Landscape architect Cornelia Hahn Oberlander — this year’s winner of the prestigious Margolese Prize — could easily rest on her laurels. After all, this nonagenarian has already given Vancouver one of its “urban lungs”— the vibrant mix of waterfalls and greenery at Robson Square. In Ottawa, she designed the National Gallery’s starkly beautiful indoor and outdoor gardens. On campus, the Museum of Anthropology pays tribute to the landscapes of Haida Gwaii, thanks to her design concepts.
Oberlander, 94, still keeps a thriving practice. Most days she’s hard at work by 9 a.m.: researching, sketching, phoning colleagues, and answering countless emails from students and clients. She devotes her spare time to giving talks and lectures, occasionally at UBC’s School of Architecture and Landscape Architecture.
Sustainable is an often-used word. What does it mean to you?
The word “sustainability” was coined in 1987 with the publication of the Brundtland report. It desires for us to live without undermining the integrity, stability and beauty of the landscape. It means adapting design to the local ecology. Here in the Pacific Northwest, we have to use resilient plants, native to our environment which can endure the diverse conditions of climate change. These are the same plants recorded by botanist Archibald Menzies, who came up the west coast with Captain George Vancouver and identified our native ecology in 1792.
There are new challenges in landscape design. People are looking for low-maintenance plants that are versatile.
How do you measure sustainability in your projects?
For my projects, I aim wherever possible to follow the Cascadia Living Building Challenge. It is a building certification program developed by the Cascadia Green Building Council that looks at the total building and site design.
What else drives your work?
Writings by the eminent scientist E.O. Wilson, author of Biophylia Hypothesis, who suggested that there is a biologically based, instinctive bond between humans and their environment. In short, we all long to be surrounded by nature, which is built into our genes. He urges us “to preserve every scrap of biodiversity as priceless while we learn to use it and come to understand what it means to humanity.”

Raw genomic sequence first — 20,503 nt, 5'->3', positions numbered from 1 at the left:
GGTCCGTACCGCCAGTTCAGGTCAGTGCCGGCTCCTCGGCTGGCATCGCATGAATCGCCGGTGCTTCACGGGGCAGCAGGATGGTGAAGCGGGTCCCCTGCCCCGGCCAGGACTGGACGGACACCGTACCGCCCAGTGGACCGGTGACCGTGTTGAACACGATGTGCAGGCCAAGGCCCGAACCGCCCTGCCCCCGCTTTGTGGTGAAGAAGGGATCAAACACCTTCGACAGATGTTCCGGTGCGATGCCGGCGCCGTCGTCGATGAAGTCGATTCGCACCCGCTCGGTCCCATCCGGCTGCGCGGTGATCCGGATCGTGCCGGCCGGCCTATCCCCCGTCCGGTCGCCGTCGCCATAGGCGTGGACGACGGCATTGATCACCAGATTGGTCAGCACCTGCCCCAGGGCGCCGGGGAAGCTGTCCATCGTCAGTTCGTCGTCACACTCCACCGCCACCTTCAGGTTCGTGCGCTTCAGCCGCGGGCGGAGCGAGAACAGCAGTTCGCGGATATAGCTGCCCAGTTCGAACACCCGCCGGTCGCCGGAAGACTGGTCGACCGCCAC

Which of your projects is your favourite so far?
The provincial government complex at Robson Square. In my proposal to the architect, Arthur Erickson, I wrote that I could visualize a park on top of the building, filled with plants that can live amidst the city’s condition and make it green. And it is green today – an oasis in the city.
All the planter boxes are filled with Japanese maples, magnolias and pines. By repeating the type of plant material, we achieved a cohesive, restful look.
Robson Square was also the most challenging. When I worked on it, I insisted on using a lightweight growing medium, but in 1974 no one knew anything about this. Eventually I found a solution in the California Handbook on soils.
The Museum of Anthropology is also a favourite. This landscape features our First Nations culture of Haida Gwaii. Today, with the water in the inlet, the landscape becomes an outdoor museum.
I also enjoyed designing VanDusen’s Visitor Centre and the National Gallery in Ottawa.
What role does design play in civic life?
A big one. We have too many high-rises and too few green spaces. I’m hoping more designers and citizens understand that green spaces are important, as well as green roofs. Every footprint of a building should be replaced with an accessible green roof for enjoyment and ideally food production.
You were one of the first women to graduate from the Harvard Graduate School of Design. You’ve received the Order of Canada, the Jellicoe award, and many other honours. What advice would you give young landscape designers looking to stand out and succeed?
Practice the three Rs: research, responsibility and risk taking. And to accomplish these goals you will need vision, imagination and motivation.
I also emphasize collaboration. You need to work with the client, the architect and other colleagues to bring your concepts to life.
About the Margolese National Design for Living Prize:
The Margolese National Design for Living Prize celebrates and inspires exceptional impact on living environments benefitting all Canadians. Created by a generous estate gift made to UBC by Leonard Herbert Margolese, it awards annually an unrestricted $50,000 prize to a Canadian who has shown extraordinary talent and dedication to make Canada a better place to live.